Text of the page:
Not long ago I wrote a piece for the ‘Western Mail’ in a series about heroes and villains. We were asked to name our villain (mine was disease) but also nominate a hero. Mine was a fairly anonymous guy from 18th-century Bath called ‘Mr Ribright’. He owned a little electrical shop and, to deter a nuisance caller, electrified the door-knocker of his shop. A victory for the little man, which resonates with my own uncontrollable hatred of the ‘excuse me, we’re in the area…’ brigade who constantly seem to haunt my street and my house. Rant over.
But, putting together a lecture for my level 2 undergrads this week on popular politics in the early modern period, I think I may have found a new hero – another unlikely character but, in his own way, one who also kicked against the system.
The story begins in 1607 in the Midlands. Annoyed at the enclosure of common lands in the area, a growing number of people begin to organise themselves into a protest group. At their head is an unlikely leader – a tinker called John Reynolds. Reynolds has a USP – a small leather pouch. In it, he tells the protesters, is something secret and so powerful that it will keep the protesters from all harm. Reynolds changes at this point from mild-mannered tinker to early-modern superhero with a name to match; ‘Captain Pouch’. Insisting that he had authority from the King and God to support their cause, Pouch and his protesters descended on various towns and villages aroud Leicestershire and Warwickshire.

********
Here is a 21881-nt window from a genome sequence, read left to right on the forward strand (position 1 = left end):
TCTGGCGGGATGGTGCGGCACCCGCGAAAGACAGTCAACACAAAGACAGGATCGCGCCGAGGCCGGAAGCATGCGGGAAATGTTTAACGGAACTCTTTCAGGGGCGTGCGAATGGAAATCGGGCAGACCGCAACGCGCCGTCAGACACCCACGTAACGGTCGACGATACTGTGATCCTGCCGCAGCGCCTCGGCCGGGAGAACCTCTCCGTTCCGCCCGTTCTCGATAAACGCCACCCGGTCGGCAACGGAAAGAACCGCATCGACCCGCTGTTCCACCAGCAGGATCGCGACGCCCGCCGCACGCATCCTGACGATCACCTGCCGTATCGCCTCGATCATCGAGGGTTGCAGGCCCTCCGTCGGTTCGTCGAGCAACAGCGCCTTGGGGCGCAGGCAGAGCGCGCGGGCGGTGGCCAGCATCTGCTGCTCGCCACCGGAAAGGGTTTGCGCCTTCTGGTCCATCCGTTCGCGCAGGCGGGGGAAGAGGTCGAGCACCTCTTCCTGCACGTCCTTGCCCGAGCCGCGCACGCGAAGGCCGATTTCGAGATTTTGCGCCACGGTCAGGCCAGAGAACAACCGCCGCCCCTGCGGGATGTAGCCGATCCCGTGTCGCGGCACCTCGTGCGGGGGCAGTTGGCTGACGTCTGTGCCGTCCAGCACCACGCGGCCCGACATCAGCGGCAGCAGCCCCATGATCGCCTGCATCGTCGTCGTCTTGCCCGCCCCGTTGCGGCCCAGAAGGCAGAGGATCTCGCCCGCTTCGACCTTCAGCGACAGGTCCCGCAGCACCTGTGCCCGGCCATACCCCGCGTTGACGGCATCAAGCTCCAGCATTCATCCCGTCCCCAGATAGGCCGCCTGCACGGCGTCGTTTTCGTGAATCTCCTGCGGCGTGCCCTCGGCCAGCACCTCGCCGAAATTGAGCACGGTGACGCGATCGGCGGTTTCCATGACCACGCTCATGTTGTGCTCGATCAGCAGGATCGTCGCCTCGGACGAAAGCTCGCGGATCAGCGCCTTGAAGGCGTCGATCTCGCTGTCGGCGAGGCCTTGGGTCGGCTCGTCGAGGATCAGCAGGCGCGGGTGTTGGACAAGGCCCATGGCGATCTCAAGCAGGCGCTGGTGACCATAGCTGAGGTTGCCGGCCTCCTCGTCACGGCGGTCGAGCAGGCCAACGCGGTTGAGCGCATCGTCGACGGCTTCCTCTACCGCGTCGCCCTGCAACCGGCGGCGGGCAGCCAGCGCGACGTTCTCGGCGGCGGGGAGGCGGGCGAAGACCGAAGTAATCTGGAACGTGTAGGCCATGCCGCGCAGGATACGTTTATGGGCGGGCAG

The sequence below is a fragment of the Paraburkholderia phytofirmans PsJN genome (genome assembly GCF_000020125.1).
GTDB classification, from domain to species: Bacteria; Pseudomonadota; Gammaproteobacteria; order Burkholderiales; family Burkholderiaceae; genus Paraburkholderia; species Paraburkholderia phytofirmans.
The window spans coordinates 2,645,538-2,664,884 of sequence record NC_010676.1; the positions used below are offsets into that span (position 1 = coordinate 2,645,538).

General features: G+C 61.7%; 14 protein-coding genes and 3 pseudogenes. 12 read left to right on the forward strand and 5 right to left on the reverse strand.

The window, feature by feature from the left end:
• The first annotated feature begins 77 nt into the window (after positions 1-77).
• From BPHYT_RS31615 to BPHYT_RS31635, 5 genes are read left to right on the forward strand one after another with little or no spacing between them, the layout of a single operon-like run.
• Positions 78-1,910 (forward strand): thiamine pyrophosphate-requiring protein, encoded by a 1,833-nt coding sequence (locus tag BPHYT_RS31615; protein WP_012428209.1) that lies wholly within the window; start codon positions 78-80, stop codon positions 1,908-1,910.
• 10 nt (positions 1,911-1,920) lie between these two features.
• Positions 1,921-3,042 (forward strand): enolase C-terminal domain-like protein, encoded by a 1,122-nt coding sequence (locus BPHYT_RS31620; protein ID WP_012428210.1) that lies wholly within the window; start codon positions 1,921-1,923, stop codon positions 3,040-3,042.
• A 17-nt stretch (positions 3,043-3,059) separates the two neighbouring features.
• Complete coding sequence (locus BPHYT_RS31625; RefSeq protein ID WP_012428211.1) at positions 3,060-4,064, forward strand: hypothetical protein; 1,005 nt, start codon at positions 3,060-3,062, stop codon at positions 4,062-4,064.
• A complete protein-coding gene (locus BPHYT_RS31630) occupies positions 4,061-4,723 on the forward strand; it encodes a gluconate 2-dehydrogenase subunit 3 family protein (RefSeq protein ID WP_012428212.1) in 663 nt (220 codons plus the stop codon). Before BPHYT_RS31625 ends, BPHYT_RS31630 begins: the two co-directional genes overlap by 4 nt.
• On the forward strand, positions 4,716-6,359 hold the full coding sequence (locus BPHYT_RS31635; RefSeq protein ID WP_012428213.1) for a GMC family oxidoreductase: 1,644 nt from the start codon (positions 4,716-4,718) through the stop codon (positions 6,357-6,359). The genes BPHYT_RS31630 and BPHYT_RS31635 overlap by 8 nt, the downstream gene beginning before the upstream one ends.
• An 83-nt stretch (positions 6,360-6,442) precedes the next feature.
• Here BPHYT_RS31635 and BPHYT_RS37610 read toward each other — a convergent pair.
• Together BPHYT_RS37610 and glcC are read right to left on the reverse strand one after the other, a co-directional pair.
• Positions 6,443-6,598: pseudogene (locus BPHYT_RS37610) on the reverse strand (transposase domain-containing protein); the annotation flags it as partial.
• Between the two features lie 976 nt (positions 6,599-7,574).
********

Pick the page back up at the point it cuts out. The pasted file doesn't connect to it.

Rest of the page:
Ultimately the protests were suppressed and Captain Pouch was captured. It is at this point that, for me, his legend is secured. No doubt burning with curiosity to establish exactly what is the magical element of Captain Pouch’s pouch, the authorities open it. Inside is…a piece of cheese!